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Lodi wine professionals defend big, bold wines

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Posted: Monday, February 25, 2008 10:00 pm

In Lodi's wine country, where bold, flavorful Zinfandels are king, there's no controversy about high-alcohol content wines - consumers love them.

At least that's the message from several local wine professionals.

"The average consumer likes these big, bold wines," said Dave Phillips, co-owner of Michael David Vineyards and Winery, just west of Lodi. "They make an impression."

He noted his Earthquake Zinfandel, which includes about 16 percent alcohol, is the company's most highly awarded wine. Demand for the product has climbed steadily, he noted.

Grapes for the reserve wine are left on the vine into October, while the rest are picked several weeks earlier. That extra bit of ripening provides the "groundshaking taste" noted on the company's Web site - not to mention the extra alcohol.

Wine critics in some parts, however, fear the trend toward higher alcohol content wines is growing out of control. Many favor the more traditional and sedate 12 or 13 percent wines.

Stuart Spencer, winemaker for St. Amant Winery just north of Lodi, said flavor, not alcohol content drives his product.

He added that he hasn't seen any backlash toward his bolder wines.

"I think the trend has been going in the other direction," he said.

Leonard Cicerello, owner of Lodi Wines, a wholesale wine distributor, said he still prefers the more temperate wines when dining. The bolder wines can overpower the taste of some meals, he said.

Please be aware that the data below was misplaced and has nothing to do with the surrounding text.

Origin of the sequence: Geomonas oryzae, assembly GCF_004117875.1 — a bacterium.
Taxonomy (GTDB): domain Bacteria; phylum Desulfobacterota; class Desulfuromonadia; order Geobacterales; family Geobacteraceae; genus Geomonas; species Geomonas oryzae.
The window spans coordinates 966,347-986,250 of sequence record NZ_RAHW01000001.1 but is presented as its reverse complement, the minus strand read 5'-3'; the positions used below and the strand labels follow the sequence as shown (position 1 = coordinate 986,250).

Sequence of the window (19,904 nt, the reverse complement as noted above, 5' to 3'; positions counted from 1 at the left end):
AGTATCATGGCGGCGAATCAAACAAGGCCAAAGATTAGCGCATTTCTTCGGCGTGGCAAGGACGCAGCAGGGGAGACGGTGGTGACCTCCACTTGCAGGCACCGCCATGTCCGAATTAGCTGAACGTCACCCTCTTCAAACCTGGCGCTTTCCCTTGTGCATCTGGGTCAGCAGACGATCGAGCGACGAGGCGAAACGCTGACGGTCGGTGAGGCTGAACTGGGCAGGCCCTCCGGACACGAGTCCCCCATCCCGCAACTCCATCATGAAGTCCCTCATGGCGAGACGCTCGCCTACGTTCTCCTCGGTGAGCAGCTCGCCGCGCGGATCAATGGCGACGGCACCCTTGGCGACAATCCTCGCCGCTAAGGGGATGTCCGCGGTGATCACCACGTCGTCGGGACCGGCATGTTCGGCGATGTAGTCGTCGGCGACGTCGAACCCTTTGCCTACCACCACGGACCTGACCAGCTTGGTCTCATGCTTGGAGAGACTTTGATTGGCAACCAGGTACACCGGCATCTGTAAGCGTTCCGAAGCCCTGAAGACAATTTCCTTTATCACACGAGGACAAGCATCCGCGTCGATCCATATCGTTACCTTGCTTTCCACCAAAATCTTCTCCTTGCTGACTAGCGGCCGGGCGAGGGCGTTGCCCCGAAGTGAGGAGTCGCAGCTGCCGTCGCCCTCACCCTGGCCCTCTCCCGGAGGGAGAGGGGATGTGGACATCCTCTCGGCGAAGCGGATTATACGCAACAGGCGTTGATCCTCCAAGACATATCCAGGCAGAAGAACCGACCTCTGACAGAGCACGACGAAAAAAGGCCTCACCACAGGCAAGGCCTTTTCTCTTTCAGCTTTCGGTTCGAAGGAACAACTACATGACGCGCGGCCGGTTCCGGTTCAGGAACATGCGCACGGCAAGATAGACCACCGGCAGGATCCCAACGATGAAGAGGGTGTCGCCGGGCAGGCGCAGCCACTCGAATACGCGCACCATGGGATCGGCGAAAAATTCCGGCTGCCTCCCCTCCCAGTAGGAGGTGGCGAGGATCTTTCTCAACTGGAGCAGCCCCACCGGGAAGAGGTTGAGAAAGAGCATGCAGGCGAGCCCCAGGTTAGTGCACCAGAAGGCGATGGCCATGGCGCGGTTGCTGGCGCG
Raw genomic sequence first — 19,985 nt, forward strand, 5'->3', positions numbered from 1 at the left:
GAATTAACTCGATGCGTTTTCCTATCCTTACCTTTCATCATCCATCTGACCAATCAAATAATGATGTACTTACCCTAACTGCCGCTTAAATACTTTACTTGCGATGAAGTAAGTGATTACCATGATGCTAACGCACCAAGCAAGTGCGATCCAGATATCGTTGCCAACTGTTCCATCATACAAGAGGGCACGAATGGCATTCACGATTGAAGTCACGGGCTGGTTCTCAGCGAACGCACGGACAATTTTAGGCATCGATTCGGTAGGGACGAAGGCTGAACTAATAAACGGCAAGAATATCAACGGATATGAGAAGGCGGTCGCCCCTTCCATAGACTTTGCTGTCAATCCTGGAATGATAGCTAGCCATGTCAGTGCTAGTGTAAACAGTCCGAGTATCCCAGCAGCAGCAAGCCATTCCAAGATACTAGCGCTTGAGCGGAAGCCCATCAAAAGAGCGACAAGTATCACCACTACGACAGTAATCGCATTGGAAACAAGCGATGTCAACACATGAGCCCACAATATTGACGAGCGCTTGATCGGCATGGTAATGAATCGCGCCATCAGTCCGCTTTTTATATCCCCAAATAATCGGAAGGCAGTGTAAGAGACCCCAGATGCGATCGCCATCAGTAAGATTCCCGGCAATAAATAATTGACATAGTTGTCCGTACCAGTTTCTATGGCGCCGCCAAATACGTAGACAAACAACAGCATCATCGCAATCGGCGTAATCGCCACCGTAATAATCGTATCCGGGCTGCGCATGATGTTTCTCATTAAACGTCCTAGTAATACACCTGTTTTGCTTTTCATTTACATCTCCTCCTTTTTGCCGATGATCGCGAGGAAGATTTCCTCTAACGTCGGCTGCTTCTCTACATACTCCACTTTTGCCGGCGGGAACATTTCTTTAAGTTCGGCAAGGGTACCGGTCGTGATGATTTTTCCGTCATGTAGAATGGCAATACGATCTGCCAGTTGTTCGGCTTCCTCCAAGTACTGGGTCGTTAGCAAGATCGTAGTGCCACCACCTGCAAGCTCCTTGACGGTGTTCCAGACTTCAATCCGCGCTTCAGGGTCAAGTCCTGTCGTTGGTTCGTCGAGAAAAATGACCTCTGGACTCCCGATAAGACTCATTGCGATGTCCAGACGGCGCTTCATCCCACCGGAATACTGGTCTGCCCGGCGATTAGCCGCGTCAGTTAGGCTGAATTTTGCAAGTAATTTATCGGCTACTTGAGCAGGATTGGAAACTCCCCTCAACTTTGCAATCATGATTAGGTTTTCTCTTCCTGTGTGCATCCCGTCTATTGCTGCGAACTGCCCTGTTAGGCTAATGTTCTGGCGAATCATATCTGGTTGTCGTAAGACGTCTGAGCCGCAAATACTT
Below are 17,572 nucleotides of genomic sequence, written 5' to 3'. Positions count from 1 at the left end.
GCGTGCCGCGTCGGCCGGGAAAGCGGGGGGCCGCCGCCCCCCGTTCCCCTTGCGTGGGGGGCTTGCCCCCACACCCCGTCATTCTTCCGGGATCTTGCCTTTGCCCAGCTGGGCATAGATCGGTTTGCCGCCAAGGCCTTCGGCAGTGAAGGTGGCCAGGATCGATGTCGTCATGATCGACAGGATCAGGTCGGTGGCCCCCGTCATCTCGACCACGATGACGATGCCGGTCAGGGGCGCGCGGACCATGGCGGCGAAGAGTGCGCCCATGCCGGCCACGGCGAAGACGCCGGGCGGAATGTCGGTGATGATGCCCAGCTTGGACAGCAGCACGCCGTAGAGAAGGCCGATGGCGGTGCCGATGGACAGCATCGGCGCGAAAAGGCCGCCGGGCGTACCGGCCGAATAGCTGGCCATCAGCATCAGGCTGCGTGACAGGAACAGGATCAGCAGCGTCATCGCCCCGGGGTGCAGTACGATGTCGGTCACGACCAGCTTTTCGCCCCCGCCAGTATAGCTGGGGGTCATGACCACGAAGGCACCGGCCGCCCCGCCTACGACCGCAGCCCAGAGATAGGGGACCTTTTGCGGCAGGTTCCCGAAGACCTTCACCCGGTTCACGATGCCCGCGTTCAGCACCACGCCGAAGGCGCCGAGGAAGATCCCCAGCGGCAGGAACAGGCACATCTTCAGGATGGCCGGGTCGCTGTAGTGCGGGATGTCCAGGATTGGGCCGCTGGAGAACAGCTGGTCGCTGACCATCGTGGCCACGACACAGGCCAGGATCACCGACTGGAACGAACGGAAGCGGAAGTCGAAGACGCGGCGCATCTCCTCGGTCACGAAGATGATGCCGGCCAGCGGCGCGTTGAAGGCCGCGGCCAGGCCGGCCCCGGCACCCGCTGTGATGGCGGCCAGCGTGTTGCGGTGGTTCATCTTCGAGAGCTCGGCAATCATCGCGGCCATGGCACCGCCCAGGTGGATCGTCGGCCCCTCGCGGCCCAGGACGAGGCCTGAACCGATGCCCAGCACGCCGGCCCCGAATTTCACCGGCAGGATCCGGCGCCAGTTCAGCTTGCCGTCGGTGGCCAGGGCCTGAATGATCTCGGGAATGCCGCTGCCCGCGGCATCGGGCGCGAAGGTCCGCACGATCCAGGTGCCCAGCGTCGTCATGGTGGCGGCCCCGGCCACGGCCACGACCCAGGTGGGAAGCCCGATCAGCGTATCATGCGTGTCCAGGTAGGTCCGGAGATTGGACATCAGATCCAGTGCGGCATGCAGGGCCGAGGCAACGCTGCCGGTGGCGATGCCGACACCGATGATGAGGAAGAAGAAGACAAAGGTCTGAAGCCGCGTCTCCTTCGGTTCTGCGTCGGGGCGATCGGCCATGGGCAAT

When it comes to enjoying wine on its own, however, the local businessman said the bigger the taste the better.

He added that most of the wines he distributes are the bolder, higher alcohol content wines.

"It's much to do about nothing," Cicerello said of the controversy. "There isn't a single person in Lodi concerned about it."

He added that many of the critics who are panning California reds are simply "myopic."

"Consumers aren't necessarily complaining," he said. "The interesting thing is the so-called wine experts are doing the complaining."

Contact reporter Chris Nichols at chrisn@lodinews.com.

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  • posted at 2:39 am on Wed, Feb 27, 2008.


    I drank a yummy Chard at a crab feed! let me think of the name. I don't care for many white wines, but this one I slurppped on all night. It was good. A Cotta wine. I can't think of the name. crud!

  • posted at 2:35 am on Wed, Feb 27, 2008.


    What Borra wine do you suggest? I've never tried them.

  • posted at 7:24 pm on Tue, Feb 26, 2008.


    I knew I was leaving out one of my favorites. Mettlers do makes some great stuff, and Borra too.

  • posted at 3:55 pm on Tue, Feb 26, 2008.


    Mettlers make good wine out there on Aline... i'm a poet!

  • posted at 3:11 pm on Tue, Feb 26, 2008.


    Mettlers make an awesome cab that was over 15%.. or IS over 15%. It is yummy. But only one glass and no driving after that glass. Perfect to sip in front of the fireplace.

  • posted at 1:46 pm on Tue, Feb 26, 2008.


    Local wineries have seen positive growth in both sales and reputation. Whatever they're doing seems to be working well, so why change it. I would like to see one trend change. I'd like someone to start putting chardonnay back in a barrel. I like secondary fermentation in my chard. St. Amant is doing an outstanding job with all their wines, and ports. So is Jesse, Lucas, Van Ruiten, Macchia, Pasos, Watts, Klinker Brick, Century Oak, Old Lockeford, and those are just a few of my local faves. I use only one criteria, my tongue.

  • posted at 3:22 am on Tue, Feb 26, 2008.


    Wine that's 16%?? I think most of the world calls that cooking sherry.

  • posted at 2:55 am on Tue, Feb 26, 2008.


    Some friend of mine from France come in to Cali every winter to ski. Their winos, they love good wine. I brought up several wines from lodi,they loved them. Earthquake was their fav. Our stuff gets around.

  • posted at 2:52 am on Tue, Feb 26, 2008.


    That's a yummy bug glup

  • posted at 2:28 am on Tue, Feb 26, 2008.


    "The interesting thing is the so-called wine experts are doing the complaining."
    Yep, and that's why they're wine experts. They know more than you or I. Why not order your Earthquake Zin in a Big Gulp cup with some fries to go? Nothing subtle here, then.



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